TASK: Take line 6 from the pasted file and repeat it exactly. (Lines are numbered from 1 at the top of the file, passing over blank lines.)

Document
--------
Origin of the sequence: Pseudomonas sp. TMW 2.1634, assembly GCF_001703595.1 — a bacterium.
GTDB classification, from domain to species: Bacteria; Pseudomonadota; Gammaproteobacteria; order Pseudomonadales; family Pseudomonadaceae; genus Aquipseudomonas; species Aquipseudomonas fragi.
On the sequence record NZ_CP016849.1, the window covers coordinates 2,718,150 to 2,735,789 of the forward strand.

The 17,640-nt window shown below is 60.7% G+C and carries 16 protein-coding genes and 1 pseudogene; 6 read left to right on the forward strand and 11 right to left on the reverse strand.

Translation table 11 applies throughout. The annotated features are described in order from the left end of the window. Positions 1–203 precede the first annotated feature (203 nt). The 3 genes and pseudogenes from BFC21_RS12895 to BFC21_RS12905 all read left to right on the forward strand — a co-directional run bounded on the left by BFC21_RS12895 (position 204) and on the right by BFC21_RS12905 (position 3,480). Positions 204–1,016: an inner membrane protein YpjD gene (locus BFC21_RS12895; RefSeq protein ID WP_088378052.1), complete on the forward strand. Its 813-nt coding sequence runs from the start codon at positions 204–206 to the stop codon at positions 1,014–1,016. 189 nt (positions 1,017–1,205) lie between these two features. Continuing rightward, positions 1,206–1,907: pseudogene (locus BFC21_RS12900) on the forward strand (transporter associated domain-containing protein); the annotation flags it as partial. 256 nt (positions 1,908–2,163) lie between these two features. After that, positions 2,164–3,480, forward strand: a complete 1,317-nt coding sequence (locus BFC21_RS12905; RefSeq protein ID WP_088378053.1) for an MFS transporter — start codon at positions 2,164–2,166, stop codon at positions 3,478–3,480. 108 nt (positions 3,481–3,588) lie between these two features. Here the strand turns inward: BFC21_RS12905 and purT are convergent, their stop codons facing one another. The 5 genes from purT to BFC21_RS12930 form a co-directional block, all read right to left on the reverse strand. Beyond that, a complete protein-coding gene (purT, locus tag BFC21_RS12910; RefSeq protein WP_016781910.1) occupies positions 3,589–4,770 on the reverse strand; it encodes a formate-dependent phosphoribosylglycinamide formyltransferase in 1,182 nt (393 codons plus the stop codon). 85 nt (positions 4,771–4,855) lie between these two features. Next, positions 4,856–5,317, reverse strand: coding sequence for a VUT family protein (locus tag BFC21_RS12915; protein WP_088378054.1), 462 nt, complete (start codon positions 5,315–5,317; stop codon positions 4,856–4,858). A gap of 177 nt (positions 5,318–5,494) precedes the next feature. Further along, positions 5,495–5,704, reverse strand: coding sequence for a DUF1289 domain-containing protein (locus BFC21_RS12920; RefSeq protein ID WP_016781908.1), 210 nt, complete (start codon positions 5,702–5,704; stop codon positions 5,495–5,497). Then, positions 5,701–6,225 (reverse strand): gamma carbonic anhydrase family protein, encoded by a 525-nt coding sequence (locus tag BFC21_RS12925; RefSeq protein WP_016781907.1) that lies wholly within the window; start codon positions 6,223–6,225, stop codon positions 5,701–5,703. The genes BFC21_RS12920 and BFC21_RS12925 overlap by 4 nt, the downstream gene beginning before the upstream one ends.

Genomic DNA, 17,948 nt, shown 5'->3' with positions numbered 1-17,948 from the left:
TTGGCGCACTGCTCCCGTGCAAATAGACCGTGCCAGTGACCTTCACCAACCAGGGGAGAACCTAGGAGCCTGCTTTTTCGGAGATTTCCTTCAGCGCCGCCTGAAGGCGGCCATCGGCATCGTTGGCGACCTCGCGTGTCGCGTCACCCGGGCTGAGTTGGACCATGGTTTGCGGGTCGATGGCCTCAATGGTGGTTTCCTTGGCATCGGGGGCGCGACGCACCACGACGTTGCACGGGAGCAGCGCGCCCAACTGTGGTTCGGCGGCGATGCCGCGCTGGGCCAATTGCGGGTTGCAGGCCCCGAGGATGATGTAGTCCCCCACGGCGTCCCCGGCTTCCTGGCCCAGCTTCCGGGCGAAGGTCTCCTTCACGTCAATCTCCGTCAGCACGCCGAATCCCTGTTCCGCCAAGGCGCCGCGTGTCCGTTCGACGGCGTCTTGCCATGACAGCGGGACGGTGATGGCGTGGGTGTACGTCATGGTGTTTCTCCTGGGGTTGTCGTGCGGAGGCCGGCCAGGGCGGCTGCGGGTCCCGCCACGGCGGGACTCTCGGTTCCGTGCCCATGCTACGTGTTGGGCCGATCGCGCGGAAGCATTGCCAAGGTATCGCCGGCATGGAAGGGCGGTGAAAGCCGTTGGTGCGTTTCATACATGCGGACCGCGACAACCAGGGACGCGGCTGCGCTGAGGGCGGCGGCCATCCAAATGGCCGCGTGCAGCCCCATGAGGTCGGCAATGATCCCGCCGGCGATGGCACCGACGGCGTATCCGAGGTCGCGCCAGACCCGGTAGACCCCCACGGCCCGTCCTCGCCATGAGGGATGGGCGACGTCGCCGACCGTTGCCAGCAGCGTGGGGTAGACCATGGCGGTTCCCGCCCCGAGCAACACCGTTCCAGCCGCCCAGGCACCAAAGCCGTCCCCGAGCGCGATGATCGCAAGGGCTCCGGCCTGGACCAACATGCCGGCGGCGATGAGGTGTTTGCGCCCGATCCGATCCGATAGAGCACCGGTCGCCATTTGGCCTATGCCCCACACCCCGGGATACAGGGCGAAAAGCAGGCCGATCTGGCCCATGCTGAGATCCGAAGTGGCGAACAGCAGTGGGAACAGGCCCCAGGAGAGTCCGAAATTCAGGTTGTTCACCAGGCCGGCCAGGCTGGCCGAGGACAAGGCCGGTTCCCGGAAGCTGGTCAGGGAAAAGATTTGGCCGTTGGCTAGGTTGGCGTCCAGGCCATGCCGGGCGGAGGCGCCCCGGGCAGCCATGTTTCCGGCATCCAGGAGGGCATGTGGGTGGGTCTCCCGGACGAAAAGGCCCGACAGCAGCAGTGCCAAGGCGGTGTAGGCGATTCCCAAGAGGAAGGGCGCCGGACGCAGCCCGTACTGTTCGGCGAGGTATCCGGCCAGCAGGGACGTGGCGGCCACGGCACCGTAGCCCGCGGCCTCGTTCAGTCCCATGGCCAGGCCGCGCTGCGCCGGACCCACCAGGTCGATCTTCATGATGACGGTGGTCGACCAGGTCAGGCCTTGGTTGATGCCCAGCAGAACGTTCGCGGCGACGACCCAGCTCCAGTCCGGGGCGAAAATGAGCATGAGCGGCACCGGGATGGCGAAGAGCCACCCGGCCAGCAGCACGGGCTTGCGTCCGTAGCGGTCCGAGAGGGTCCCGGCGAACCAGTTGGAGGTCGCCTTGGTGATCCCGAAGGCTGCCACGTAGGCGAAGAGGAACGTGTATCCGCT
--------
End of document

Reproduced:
Genomic DNA, 17,948 nt, shown 5'->3' with positions numbered 1-17,948 from the left: